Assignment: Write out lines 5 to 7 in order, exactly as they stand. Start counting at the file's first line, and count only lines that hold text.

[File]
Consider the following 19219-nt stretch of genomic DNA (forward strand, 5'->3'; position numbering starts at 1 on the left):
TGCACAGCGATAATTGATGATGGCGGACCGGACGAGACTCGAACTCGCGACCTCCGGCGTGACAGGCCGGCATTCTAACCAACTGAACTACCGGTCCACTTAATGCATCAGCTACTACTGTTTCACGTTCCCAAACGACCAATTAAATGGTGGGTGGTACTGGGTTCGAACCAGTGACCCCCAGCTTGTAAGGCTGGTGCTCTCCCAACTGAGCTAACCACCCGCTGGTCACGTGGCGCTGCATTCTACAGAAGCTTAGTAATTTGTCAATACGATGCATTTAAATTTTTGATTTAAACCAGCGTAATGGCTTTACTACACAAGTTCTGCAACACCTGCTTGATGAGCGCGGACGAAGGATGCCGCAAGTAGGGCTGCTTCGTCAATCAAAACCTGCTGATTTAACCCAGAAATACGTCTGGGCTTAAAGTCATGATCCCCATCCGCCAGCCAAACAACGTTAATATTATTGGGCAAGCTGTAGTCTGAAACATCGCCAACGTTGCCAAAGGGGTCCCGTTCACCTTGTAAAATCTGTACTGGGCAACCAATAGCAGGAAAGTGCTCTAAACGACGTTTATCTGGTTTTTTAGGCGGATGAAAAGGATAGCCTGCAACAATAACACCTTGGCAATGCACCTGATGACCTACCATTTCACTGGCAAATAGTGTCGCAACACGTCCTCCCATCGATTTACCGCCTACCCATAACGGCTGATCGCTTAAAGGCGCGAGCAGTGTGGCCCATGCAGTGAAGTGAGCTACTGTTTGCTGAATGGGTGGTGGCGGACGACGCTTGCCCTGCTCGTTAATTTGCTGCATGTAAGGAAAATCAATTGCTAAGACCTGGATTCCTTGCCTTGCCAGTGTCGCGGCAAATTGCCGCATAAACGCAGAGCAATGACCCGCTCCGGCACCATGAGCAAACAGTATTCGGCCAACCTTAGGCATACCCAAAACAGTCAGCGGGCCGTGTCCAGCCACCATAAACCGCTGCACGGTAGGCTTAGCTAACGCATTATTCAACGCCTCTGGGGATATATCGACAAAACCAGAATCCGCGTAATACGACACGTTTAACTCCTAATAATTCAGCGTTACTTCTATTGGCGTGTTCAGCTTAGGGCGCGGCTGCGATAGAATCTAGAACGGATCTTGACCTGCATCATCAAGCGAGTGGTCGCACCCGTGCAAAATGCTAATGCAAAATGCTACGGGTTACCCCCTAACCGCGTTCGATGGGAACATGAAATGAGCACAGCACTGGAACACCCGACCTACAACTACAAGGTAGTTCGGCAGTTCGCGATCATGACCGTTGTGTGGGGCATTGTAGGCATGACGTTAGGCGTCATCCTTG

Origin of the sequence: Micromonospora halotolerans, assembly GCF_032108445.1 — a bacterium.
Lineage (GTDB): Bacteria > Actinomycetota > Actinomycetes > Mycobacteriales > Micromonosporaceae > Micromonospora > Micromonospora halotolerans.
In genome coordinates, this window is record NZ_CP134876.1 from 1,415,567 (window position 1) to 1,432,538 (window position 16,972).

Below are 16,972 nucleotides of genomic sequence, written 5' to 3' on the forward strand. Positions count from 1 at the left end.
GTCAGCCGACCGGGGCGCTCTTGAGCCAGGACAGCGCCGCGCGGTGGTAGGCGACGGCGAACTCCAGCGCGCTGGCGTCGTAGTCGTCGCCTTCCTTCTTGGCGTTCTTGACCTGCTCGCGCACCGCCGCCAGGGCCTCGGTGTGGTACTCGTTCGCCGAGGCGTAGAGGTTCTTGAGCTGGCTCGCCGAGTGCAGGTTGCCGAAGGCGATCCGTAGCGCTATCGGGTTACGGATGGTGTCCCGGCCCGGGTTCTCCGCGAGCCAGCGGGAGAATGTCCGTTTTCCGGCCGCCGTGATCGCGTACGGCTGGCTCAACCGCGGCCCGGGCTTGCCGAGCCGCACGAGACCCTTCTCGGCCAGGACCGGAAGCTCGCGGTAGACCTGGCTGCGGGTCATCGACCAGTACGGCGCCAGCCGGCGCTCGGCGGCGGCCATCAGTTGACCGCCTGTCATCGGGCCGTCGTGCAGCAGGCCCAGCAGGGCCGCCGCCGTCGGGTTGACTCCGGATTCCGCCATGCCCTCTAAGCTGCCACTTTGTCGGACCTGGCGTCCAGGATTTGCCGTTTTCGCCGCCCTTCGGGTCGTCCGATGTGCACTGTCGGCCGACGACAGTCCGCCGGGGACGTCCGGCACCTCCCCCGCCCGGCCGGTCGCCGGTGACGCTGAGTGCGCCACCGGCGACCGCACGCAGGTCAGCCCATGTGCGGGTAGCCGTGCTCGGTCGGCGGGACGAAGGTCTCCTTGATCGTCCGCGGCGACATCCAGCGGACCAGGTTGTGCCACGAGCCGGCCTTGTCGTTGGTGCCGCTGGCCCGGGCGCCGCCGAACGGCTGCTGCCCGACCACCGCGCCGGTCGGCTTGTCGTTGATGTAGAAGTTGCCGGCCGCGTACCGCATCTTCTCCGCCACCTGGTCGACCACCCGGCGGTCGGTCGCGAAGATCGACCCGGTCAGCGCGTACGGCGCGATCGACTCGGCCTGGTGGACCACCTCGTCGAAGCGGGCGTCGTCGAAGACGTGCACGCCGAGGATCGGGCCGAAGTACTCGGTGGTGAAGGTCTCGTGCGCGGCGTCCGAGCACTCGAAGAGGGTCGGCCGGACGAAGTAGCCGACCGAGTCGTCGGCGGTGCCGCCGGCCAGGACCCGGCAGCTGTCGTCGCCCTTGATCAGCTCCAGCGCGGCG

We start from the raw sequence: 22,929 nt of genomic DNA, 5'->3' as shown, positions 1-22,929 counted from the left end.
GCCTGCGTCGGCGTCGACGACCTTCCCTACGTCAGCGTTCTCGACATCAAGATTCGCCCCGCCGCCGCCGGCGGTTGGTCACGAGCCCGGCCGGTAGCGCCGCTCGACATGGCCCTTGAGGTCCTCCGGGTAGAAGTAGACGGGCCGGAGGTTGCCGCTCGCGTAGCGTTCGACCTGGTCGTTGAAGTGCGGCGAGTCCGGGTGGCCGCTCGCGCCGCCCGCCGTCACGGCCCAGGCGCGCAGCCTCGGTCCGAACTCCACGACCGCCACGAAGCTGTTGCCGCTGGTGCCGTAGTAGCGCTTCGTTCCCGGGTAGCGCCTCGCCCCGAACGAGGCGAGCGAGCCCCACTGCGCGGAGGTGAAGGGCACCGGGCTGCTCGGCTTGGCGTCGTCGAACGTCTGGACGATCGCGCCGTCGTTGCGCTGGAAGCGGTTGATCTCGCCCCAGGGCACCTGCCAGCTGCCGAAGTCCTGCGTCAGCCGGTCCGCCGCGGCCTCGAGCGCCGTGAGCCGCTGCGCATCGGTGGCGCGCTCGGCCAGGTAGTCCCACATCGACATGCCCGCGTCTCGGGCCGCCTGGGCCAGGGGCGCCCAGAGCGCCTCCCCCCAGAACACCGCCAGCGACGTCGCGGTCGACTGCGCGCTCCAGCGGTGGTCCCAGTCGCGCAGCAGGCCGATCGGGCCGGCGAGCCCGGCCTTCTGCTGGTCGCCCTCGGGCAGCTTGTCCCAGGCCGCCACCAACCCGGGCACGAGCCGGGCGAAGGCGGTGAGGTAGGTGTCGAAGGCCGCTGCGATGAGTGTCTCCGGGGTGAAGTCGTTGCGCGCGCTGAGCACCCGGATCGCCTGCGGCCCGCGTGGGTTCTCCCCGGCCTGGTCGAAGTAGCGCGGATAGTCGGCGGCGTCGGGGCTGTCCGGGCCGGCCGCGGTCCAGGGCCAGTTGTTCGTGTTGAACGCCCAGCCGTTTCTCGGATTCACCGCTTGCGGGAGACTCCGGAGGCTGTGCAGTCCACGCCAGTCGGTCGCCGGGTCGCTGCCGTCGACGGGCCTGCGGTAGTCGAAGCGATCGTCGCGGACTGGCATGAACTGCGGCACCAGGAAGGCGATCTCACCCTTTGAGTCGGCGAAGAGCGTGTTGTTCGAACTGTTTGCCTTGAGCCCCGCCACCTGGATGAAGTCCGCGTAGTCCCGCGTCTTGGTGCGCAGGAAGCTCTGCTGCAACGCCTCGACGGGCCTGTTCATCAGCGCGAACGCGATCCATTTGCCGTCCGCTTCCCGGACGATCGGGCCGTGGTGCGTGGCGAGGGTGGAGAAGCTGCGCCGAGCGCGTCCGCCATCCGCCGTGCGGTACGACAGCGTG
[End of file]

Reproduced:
In genome coordinates, this window is record NZ_CP134876.1 from 1,415,567 (window position 1) to 1,432,538 (window position 16,972).

Below are 16,972 nucleotides of genomic sequence, written 5' to 3' on the forward strand. Positions count from 1 at the left end.
GTCAGCCGACCGGGGCGCTCTTGAGCCAGGACAGCGCCGCGCGGTGGTAGGCGACGGCGAACTCCAGCGCGCTGGCGTCGTAGTCGTCGCCTTCCTTCTTGGCGTTCTTGACCTGCTCGCGCACCGCCGCCAGGGCCTCGGTGTGGTACTCGTTCGCCGAGGCGTAGAGGTTCTTGAGCTGGCTCGCCGAGTGCAGGTTGCCGAAGGCGATCCGTAGCGCTATCGGGTTACGGATGGTGTCCCGGCCCGGGTTCTCCGCGAGCCAGCGGGAGAATGTCCGTTTTCCGGCCGCCGTGATCGCGTACGGCTGGCTCAACCGCGGCCCGGGCTTGCCGAGCCGCACGAGACCCTTCTCGGCCAGGACCGGAAGCTCGCGGTAGACCTGGCTGCGGGTCATCGACCAGTACGGCGCCAGCCGGCGCTCGGCGGCGGCCATCAGTTGACCGCCTGTCATCGGGCCGTCGTGCAGCAGGCCCAGCAGGGCCGCCGCCGTCGGGTTGACTCCGGATTCCGCCATGCCCTCTAAGCTGCCACTTTGTCGGACCTGGCGTCCAGGATTTGCCGTTTTCGCCGCCCTTCGGGTCGTCCGATGTGCACTGTCGGCCGACGACAGTCCGCCGGGGACGTCCGGCACCTCCCCCGCCCGGCCGGTCGCCGGTGACGCTGAGTGCGCCACCGGCGACCGCACGCAGGTCAGCCCATGTGCGGGTAGCCGTGCTCGGTCGGCGGGACGAAGGTCTCCTTGATCGTCCGCGGCGACATCCAGCGGACCAGGTTGTGCCACGAGCCGGCCTTGTCGTTGGTGCCGCTGGCCCGGGCGCCGCCGAACGGCTGCTGCCCGACCACCGCGCCGGTCGGCTTGTCGTTGATGTAGAAGTTGCCGGCCGCGTACCGCATCTTCTCCGCCACCTGGTCGACCACCCGGCGGTCGGTCGCGAAGATCGACCCGGTCAGCGCGTACGGCGCGATCGACTCGGCCTGGTGGACCACCTCGTCGAAGCGGGCGTCGTCGAAGACGTGCACGCCGAGGATCGGGCCGAAGTACTCGGTGGTGAAGGTCTCGTGCGCGGCGTCCGAGCACTCGAAGAGGGTCGGCCGGACGAAGTAGCCGACCGAGTCGTCGGCGGTGCCGCCGGCCAGGACCCGGCAGCTGTCGTCGCCCTTGATCAGCTCCAGCGCGGCG